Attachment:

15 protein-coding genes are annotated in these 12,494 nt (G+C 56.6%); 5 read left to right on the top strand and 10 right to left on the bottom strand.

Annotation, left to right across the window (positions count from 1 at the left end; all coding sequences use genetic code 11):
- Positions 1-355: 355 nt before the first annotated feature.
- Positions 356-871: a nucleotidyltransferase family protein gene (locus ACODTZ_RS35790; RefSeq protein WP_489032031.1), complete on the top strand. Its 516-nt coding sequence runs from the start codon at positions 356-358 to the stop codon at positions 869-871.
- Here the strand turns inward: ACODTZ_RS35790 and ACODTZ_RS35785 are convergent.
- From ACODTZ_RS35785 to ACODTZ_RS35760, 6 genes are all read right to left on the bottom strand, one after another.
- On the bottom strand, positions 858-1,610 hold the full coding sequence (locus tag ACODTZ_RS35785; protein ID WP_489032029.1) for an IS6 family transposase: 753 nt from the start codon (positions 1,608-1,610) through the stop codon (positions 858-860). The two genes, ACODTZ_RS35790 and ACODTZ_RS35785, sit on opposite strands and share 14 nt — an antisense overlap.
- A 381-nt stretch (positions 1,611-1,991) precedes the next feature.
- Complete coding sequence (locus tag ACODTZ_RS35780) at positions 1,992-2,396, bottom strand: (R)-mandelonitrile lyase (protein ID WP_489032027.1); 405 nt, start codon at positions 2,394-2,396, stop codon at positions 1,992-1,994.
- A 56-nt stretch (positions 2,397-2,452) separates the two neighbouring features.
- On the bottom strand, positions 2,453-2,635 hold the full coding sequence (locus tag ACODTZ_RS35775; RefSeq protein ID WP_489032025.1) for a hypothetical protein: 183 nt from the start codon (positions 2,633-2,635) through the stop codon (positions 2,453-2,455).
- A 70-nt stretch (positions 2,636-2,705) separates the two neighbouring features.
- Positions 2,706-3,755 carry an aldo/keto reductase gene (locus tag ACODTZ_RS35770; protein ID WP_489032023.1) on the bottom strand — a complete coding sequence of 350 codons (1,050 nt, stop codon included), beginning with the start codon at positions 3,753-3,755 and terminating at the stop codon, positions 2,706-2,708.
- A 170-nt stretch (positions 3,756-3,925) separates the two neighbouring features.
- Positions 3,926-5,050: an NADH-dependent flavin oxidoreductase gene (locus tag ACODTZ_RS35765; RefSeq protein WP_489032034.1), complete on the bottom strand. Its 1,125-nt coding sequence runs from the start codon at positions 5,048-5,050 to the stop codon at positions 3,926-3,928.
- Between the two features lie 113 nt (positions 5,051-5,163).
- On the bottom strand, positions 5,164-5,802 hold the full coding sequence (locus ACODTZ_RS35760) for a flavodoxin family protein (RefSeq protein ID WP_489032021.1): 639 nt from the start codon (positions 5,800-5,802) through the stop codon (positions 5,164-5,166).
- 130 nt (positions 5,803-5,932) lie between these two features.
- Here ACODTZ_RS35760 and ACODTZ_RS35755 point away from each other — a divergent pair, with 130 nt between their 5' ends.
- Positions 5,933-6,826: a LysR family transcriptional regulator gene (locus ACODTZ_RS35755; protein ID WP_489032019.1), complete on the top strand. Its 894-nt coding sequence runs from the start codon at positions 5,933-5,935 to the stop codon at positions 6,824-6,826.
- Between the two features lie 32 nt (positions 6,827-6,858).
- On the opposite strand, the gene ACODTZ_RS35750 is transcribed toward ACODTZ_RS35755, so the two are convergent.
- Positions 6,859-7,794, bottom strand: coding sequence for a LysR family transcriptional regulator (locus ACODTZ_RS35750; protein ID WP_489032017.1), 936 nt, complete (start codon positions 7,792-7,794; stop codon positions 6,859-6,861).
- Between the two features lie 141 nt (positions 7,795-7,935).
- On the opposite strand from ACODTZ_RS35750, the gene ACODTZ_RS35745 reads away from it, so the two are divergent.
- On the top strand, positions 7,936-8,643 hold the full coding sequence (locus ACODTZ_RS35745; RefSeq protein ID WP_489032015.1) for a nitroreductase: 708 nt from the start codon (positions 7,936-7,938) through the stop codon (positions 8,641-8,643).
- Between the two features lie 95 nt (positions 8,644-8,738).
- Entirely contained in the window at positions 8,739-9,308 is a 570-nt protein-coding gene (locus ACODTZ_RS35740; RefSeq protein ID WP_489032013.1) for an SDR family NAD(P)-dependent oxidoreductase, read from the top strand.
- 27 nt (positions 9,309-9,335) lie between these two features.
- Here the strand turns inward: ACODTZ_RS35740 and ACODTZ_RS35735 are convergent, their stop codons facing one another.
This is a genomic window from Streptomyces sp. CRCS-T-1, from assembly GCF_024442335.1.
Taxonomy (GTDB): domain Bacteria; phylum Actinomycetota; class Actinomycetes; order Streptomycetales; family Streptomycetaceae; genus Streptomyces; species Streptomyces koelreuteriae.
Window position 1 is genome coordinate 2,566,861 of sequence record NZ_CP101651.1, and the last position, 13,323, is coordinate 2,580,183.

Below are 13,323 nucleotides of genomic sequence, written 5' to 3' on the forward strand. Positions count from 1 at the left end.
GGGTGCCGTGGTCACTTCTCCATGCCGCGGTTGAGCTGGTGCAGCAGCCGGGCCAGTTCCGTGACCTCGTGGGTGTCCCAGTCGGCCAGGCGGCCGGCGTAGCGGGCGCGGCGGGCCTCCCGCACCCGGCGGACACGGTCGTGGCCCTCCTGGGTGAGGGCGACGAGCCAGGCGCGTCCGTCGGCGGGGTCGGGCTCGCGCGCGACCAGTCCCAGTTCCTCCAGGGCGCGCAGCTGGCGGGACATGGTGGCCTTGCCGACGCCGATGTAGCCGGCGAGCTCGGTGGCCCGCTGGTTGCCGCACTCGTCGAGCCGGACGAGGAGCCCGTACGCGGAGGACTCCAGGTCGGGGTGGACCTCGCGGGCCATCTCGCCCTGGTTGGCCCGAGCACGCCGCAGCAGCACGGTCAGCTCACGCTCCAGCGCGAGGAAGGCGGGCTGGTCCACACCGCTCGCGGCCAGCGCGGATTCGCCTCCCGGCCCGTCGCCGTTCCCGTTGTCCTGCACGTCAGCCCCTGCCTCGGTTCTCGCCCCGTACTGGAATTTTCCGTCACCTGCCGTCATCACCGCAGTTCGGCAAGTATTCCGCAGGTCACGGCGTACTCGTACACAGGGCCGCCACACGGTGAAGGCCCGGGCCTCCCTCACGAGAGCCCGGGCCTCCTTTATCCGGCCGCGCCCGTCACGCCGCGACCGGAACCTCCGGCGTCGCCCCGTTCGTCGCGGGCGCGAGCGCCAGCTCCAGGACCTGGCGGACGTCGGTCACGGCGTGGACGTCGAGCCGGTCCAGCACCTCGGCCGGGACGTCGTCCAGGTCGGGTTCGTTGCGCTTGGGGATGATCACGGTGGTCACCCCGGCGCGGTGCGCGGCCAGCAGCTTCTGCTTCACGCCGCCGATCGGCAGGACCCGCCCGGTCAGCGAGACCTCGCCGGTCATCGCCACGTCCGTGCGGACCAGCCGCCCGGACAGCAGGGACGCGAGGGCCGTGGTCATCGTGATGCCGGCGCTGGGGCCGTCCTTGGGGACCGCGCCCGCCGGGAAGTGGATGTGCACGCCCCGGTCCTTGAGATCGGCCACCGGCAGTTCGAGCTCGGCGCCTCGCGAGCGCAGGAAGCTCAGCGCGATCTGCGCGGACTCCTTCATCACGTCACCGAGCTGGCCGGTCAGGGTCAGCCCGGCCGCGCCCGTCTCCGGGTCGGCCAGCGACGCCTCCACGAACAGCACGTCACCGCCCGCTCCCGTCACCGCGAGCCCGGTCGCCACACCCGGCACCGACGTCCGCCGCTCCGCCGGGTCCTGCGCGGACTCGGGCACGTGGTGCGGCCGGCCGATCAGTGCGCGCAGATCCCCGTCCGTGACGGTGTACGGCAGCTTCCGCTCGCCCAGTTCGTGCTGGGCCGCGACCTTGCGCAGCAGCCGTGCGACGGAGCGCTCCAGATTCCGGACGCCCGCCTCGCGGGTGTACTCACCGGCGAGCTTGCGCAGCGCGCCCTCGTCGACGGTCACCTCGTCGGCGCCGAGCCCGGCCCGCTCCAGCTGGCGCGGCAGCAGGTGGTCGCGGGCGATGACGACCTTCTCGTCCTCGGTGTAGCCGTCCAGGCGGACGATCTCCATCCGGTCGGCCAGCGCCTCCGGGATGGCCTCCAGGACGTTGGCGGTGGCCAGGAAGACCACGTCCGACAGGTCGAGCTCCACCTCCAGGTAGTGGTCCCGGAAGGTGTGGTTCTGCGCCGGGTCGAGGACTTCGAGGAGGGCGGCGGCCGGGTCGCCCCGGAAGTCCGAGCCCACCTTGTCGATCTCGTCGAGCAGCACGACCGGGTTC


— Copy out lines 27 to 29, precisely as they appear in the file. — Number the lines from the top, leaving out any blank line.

- Between the two features lie 95 nt (positions 8,644-8,738).
- Entirely contained in the window at positions 8,739-9,308 is a 570-nt protein-coding gene (locus ACODTZ_RS35740; RefSeq protein ID WP_489032013.1) for an SDR family NAD(P)-dependent oxidoreductase, read from the top strand.
- 27 nt (positions 9,309-9,335) lie between these two features.